Responding to similar NGO Monitor criticism from 2007, HRW’s Middle East director Sarah Leah Whitson said, “NGO Monitor should have a better understanding of international law. Israel today is the only country committing collective punishment by blockade because it is the only country that, directly and through its pressure on Egypt, is blocking all borders of a territory in order to squeeze its civilian population.” She added, “It’s hard to comprehend how NGO Monitor thinks that merely devoting an alleged 9% of Human Rights Watch’s energies in the Middle East to Israel constitutes a disproportionate focus. Since NGO Monitor has never endorsed any criticism of Israeli abuses, it seems to be content only when there is no attention paid to Israel at all.”
NGO Watch also targets the BDS (boycott, divest, and sanction) campaigns both in and outside Israel aimed at pressuring the country to change its policies toward the Palestinians. Calling the BDS effort immoral and anti-Semitic, the NGO Monitor website provides a chart identifying key groups promoting BDS and their funders, including the well-regarded Palestinian NGO Al Haq (funded by a number of European governments as well as the Ford Foundation and Diakonia) and HRW. NGO Watch states that “many” of these groups “deny the Jewish people their right to self-determination”; “use the symbols and images associated with classic anti-semitism (e.g., claims of Jews killing Jesus or blood libel) to characterize Israel or Israelis”; and “draw comparisons of contemporary Israeli policy to that of the Nazis.”
Ironically, some of the people associated with NGO Watch have used these kinds of embellished analogies to compare Islam with Nazism and fascism, in part as an effort to paint the “war on terror” as an existential conflict threatening western society. Several members of its “International Advisory Board”—including Alan Dershowitz and James Woolsey—have explicitly been associated with such efforts. Dershowitz once termed the “Iran-Hezbollah axis” as “the greatest threat to world peace, to Jewish survival, to western values, and to civilization.” Woolsey championed the notion—first promoted by Eliot Cohen—that the “war on terror” was really a world war against Middle East totalitarian regimes (he later defined it as the “Long War of the 21st Century”).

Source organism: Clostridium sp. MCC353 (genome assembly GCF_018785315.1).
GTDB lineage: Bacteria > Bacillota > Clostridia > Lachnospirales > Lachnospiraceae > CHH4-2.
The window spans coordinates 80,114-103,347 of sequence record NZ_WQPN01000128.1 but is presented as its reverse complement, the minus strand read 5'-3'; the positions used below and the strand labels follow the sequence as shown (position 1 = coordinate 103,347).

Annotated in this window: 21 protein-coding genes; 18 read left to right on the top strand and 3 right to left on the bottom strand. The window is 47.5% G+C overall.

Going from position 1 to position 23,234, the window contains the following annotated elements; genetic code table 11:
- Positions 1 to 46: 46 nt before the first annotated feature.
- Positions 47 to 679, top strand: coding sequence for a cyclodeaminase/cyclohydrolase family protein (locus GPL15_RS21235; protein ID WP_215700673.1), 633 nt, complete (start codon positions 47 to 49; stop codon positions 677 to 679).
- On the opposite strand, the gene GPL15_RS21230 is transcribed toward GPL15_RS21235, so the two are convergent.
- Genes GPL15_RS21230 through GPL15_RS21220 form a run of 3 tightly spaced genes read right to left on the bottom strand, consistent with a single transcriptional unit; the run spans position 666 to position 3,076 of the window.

NGO Monitor has also targeted Israeli human rights groups, particularly progressive groups like B’Tselem. In its profile of the group, NGO Monitor decries B’Tselem for “categoriz[ing] suicide bombings and rocket attacks targeting Israeli civilians as ‘war crimes’ and ‘a grave breach of the right to life,’” as well as for “minimiz[ing] Israeli security concerns and ignor[ing] the fact that checkpoints … have been instrumental in preventing attacks against civilians within Israel.”
NGO Monitor is supported in part by a New Jersey-based group called Friends of NGO Monitor, Inc. The group has a website called REPORT, which states that it supports NGO Monitor and the Israel Research Fellowship. According to the website: “REPORT's mission is to educate about and advance civic responsibility through systematic research and analysis of the activities and transparency of governments and non-governmental organizations, their funders, and associated frameworks.”
The philanthropy-tracking website Guidestar.com reports that Friends of NGO Monitor was founded in 2004 and its board members have included Joshua Katzen, Rita Emerson, Debbie Quintal, Nina Rosenwald, Charles Small, Harry Teichman, Joseph Shier, and Sandy Rosenblum. Guidestar lists Dov Yarden—CEO of NGO Monitor—as the executive director of Friends of NGO Monitor. Yarden is also the CEO of NGO Monitor.